When Nicole Baker Fulgham met one of her fellow faith-based public school advocates for coffee once, he recounted a conversation he had with a friend who is a long-time elementary school principal in the Bronx. Asked about his interaction with local churches, the principal said:
“In my twenty years of working in the Bronx, the neighborhood churches have only reached out to me two times. One time they came to lobby for prayer in public schools. The other time they protested new science curriculum that included evolution. Twice they contact me in twenty years---and they wanted to talk about school prayer and evolution. But you know what? For twenty years I’ve had kids who cannot read or do basic math. My students struggle to make it through school. We don’t have enough books, supplies, or resources for them. Our school building is literally crumbling around us. The kids have life-threatening, urgent needs. They’re hungry; they’re homeless. But in all these years, you’ve only criticized. You’ve never helped. Taking evolution out of my textbooks won’t change a thing for my kids. They’ll still be poor, uneducated, and stuck in the cycle of poverty. But not one church person has ever asked me about any of those things.”
The conversation made an impression on Nicole, who is the president and founder of The Expectations Project, a national organization that mobilizes people of faith to support public education reform and close the academic achievement gap. Spurred by this experience and many others from her career in education, Nicole recently released a book entitled Educating All God’s Children: What Christians Can—and Should—Do to Improve Public Education for Low-Income Kids .
I found Educating All God's Children both informative and challenging, and I wanted to introduce you to this true woman of valor. So today I’m thrilled to share a conversation with Nicole Baker Fulgham about Christians and the important issue of education inequity.
Rachel: In your book you describe how Christians have historically been very involved in improving education for disenfranchised children. Tell us a little more about that.
Nicole: I was so encouraged to learn about the long history of Christians working on educational equity issues. All the way back to William Wilberforce starting Sunday Schools for poor children in England, Christians have played a significant role in the fight for educational opportunity. Protestant groups founded some of our nation’s first public schools to ensure that every child (not just the children from elite families) had the opportunity to learn. And more recently, Catholic schools and Lutheran schools have demonstrated a staunch commitment to urban education—at a time when many wealthier families fled from our nation’s cities.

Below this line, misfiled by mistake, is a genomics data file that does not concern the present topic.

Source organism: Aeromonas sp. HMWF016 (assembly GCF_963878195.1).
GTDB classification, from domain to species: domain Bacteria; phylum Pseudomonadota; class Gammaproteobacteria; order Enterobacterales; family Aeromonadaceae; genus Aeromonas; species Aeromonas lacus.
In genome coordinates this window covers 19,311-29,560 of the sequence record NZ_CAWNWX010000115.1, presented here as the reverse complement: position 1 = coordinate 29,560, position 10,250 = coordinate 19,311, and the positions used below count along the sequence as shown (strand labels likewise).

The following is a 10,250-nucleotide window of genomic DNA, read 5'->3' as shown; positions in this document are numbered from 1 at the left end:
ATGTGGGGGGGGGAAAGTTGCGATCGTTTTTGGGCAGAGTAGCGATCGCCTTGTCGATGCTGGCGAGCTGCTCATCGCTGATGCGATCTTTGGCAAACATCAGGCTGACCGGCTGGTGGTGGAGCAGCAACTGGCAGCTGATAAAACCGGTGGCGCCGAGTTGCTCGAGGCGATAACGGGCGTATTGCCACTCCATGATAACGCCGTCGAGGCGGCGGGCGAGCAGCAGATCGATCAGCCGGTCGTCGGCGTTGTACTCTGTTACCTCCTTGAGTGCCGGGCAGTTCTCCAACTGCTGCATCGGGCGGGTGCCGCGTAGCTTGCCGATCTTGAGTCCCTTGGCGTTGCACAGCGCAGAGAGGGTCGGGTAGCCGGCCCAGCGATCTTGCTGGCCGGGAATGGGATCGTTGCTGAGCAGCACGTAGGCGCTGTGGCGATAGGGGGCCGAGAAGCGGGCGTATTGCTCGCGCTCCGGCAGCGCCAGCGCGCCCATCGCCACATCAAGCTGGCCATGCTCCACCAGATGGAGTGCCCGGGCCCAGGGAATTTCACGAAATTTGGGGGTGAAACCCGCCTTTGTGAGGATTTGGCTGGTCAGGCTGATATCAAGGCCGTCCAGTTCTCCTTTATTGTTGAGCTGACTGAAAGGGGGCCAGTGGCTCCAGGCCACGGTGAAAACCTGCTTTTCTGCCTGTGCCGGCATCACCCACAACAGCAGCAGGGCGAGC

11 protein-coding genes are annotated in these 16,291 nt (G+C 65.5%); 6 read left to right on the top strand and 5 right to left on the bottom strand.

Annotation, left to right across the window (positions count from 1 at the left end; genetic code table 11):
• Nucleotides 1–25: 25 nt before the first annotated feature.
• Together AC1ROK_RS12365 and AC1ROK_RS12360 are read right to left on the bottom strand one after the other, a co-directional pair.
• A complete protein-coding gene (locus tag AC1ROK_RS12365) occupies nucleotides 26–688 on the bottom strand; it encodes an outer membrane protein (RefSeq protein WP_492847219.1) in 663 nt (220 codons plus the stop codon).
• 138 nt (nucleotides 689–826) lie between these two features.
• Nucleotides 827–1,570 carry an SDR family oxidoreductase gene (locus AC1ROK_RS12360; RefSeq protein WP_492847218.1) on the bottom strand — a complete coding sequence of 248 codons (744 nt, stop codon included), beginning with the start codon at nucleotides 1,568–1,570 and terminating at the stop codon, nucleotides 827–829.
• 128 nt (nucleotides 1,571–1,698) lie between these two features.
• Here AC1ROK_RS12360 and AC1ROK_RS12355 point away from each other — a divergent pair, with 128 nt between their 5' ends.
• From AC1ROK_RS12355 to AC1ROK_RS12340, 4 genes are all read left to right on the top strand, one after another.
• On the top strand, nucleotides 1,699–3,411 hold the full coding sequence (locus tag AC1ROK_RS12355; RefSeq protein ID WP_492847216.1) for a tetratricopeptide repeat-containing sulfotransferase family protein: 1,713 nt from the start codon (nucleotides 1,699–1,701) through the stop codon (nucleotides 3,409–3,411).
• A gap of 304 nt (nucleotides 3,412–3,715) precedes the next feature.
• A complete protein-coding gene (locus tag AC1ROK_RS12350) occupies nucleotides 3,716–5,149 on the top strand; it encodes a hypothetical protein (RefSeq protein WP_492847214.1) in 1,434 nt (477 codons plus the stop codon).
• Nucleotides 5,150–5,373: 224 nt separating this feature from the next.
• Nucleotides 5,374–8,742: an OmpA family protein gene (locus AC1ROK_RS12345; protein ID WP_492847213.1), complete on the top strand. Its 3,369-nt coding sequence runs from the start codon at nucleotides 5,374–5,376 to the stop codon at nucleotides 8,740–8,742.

Rachel: You note that while Catholics, African Americans, Hispanics and many Mainline Protestants have continued to be involved in public education, White evangelical Christians are largely absent, until a “culture war” issue arises—(around school-led prayer, evolution, sex ed, etc.)— and the protests begin. What do you think happened? Why this disparity between an historical investment in public education by Christians and the current state of things?
Nicole: Yes, it’s heartbreaking to think that many people in the country haven’t perceived Christians as concerned with one of our nation’s biggest injustices. The good news is that I deeply believe this tide is starting to turn. At The Expectations Project, the non-profit organization I lead, we see so many Christians being drawn to this work. But on the whole, if we’re honest with ourselves, certain groups of Christians haven’t focused much effort on eliminating public educational inequity. Some of the disconnect is based on where some of us may live. If our own neighborhoods and schools are great, it’s easy to forget about those who aren’t as fortunate. And, historically, the evangelical community has taken several steps back from public schools over the last few decades—particularly since prayer was removed from schools. If we view schools as antithetical to our beliefs, it’s likely harder to get motivated to improve those same schools. Finally, I don’t think many Christians are aware of our historical connection to public education—and we need to reclaim that history and purpose.
Can you share some examples of churches that have partnered with schools to cast a better vision for public school achievement and equity?